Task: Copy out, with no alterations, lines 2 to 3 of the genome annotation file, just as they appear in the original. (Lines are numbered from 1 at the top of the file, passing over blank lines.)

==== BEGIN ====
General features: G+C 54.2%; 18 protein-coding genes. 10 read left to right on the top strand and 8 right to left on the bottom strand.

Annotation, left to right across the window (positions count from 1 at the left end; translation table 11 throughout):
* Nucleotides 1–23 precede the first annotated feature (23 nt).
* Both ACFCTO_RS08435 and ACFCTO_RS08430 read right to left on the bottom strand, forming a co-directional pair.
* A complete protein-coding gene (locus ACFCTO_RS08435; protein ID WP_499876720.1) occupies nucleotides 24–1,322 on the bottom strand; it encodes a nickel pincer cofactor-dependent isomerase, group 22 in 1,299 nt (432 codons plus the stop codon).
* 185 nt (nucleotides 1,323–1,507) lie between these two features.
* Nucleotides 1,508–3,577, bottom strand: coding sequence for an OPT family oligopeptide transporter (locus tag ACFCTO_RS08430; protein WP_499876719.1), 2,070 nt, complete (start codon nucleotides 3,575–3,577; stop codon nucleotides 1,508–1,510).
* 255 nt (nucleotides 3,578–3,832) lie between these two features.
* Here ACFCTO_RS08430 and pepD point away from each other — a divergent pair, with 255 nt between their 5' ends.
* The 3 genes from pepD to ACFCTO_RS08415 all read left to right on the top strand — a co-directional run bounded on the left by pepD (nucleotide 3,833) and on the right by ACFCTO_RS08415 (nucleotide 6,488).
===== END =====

Annotation, left to right across the window (positions count from 1 at the left end; translation table 11 throughout):
* Nucleotides 1–23 precede the first annotated feature (23 nt).